Hiking Mt. Pennell
Mt. Pennell (11,371 ft) is the 3rd highest point in the Henry Mountains, coming in after Mount Ellen and Mt. Ellen Peak. The Henry Mountains are off the beaten path for most hikers, but the range itself is a peak baggers dream! 5 of Utah’s 81 prominence peaks are found in the Henry’s: Mount Ellen (#3), Mt. Pennell (#26), Mt. Hilliers (#32), Mt. Ellsworth (#42), and Mt. Holmes (#64); the last two peaks are also known as the “Little Rockies.” Take a few days to spend here, and you could knock out all five peaks.
After summiting Mount Ellen, we drove over to Mt. Pennell following the dirt BLM road. From Wickiup Pass it was a 20 mile drive, yet it took us about 1.5 hours because we had to drive so slow over the bumpy road and cross two creeks. Because the drive took longer than expected, we got a much later start on hiking Mt. Pennell (around 11am). Mt. Pennell is a beast of a peak, at 8 miles round trip and close to 4,000 ft elevation gain. This really is a trail you want to start at 5-6am to beat the summer heat – this was our first mistake.
The fire in 2003 in the Henry’s burned about 1700 acres, when lightning struck a tree near the Lonesome Beaver Campground. You can still see many burnt trees along the drive to the Mt. Pennell trailhead, as you hike, and on the summit. Because of this, there is hardly any shade on Mt.Pennell. This peak is not for the beginner – it’s long, hot, and tough. Be prepared with plenty of water (you can bring a water filter to get extra water from the stream you will cross), sunscreen, and food.
We drove from Wickiup Pass, so we’ll start there. At the 4-way intersection drive South toward Pennellen Pass. Continue following signs for the pass and The Horn. Once you come to a “T” at the East side of Mt. Pennell, turn right. You’ll immediately see a Y in the road. Veer right, and drive up this old ATV road as far as you can. We could only drive down about 3/4 mile to where we found a decent spot to turnaround. There are no fees or permits required.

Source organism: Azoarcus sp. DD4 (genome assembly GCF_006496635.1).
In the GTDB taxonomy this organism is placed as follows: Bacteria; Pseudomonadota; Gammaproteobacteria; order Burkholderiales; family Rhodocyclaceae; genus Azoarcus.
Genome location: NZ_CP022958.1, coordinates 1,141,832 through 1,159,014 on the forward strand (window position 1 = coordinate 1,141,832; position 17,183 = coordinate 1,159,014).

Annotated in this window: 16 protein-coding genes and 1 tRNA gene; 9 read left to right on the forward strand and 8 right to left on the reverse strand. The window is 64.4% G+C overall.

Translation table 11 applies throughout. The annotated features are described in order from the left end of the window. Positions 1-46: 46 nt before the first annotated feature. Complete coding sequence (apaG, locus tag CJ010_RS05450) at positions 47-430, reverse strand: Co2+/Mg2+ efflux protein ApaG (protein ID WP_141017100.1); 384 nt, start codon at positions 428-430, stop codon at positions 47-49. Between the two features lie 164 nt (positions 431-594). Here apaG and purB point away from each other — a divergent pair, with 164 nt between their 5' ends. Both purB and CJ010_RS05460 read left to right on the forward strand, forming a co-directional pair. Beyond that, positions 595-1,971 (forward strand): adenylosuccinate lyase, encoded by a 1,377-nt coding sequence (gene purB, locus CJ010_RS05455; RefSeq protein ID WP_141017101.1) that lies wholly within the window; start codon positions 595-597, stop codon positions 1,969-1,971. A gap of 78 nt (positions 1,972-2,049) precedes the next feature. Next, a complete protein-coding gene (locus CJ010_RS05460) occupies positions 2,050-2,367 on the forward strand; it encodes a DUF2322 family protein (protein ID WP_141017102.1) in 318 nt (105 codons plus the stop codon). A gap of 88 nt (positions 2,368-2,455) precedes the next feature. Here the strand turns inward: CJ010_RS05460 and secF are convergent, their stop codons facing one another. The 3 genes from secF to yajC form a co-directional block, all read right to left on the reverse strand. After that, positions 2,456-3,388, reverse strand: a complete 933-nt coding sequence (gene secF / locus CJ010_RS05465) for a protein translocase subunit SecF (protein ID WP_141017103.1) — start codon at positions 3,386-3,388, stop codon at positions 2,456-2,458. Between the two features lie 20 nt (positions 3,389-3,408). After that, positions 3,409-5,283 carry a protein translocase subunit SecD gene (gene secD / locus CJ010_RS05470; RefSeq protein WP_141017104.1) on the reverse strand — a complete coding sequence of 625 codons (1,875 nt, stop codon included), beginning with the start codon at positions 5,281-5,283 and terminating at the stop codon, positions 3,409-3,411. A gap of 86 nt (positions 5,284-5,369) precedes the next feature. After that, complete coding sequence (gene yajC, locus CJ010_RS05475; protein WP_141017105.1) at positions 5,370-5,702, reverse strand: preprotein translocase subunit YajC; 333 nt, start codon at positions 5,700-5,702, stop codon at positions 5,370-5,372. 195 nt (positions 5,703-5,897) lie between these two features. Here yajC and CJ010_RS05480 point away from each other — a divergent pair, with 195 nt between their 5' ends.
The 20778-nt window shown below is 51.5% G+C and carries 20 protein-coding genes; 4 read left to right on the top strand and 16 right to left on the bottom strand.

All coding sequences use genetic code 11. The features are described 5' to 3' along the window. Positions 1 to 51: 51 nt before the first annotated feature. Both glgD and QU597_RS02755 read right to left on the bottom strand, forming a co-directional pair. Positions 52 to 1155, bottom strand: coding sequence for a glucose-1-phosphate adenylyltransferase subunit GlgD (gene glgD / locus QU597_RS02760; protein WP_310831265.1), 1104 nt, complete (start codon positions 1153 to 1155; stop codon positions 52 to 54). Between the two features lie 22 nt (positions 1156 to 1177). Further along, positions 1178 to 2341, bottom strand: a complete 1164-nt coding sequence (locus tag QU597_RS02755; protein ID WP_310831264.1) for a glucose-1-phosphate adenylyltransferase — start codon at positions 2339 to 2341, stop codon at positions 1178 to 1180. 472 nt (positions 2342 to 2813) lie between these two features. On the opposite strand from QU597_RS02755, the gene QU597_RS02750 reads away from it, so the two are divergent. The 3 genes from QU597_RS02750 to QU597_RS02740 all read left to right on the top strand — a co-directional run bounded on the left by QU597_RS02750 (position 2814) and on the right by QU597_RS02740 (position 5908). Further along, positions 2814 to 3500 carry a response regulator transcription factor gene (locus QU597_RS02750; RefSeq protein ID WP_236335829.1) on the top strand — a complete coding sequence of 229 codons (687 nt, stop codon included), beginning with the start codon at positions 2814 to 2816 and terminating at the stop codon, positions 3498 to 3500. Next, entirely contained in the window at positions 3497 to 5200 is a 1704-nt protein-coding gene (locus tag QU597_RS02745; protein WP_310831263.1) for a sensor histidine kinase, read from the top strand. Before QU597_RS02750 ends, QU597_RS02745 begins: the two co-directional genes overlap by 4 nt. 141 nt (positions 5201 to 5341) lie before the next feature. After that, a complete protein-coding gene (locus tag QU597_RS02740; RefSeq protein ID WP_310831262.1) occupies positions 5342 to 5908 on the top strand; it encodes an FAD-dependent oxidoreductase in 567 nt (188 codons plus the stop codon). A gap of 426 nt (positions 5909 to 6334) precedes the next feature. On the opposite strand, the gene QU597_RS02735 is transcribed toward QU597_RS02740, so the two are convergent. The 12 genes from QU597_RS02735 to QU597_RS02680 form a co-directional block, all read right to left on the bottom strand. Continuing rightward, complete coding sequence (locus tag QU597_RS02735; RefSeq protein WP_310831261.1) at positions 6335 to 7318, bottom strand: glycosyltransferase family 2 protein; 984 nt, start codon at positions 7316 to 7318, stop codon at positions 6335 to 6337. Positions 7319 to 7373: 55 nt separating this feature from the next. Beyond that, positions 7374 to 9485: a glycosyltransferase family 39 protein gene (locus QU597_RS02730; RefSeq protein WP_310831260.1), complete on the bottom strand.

Distance: 8 miles RT
Elevation gain: 3,305 ft
Time: 4-6 hours
Dog friendly? Yes, off leash
Kid friendly? No
Driving from Wickiup Pass, we continued South on the dirt BLM road.
Crossing the stream in our Jeep Wrangler.
Keep following the signs for Pennellen Pass and The Horn (a famous climbing spot).
Driving along part of a ridge, you can clearly see the high points in the area.
Passing by The Horn on the northern side.
Getting closer…lots of dead, burnt trees along the drive.
At the “T”, turn right. Take your immediate right again.
We drove up the old ATV road as far as we could, then started hiking. By this time it was already 11 am, and I knew it would be a long day.
Charlie and I only made it about 1 mile up. Because it was about 90F at 10,000 ft, with all the heat bouncing off the rocks and road, he ended up getting heat exhaustion. I took Charlie down to the stream, and he ended up scraping his belly and knee on an old, burnt log, got diarrhea, finally drank water and layed in the stream, but was still panting very hard. I knew he wasn’t going to make it to the top. We found a shaded area to hang out while the guys continued on. I was bummed that I wouldn’t be able to summit Mt. Pennell, but I was more concerned about Charlie’s health. The rest of these photos below are from my friends experience hiking to the summit. (Update on Charlie – a few days later after resting and getting enough water he is doing well!)
The old ATV road never seemed to end, according to the guys, and kept getting steeper.
The ATV road leveled out a little, and they could finally see the summit.
A field of burnt, dead trees.
On the summit of Mt.Pennell! The guys said there were little bugs everywhere, so they didn’t stay long on top, plus they knew I was waiting for them near the bottom of the trail.
After getting back down to the cars, the Outback Subaru’s tire got stuck in a rut, and all of the guys pushed the car out of the rut. This was the same Subaru that got a flat tire driving up to Mount Ellen, and this same car would also end up fully breaking and shutting down on HWY 95, only 4 miles from Hanksville. After another 2 days stay in Hanksville, the owner of this car got it fixed and was able to drive home. Hooray!
This is the driving map from Wickiup Pass to the Mt. Pennell trailhead. If you were coming from HWY 95, you would turn right and head east towards Pennell up Bull Creek Pass Scenic Byway.
Mt. Pennell trail map from where we were able to park the cars.
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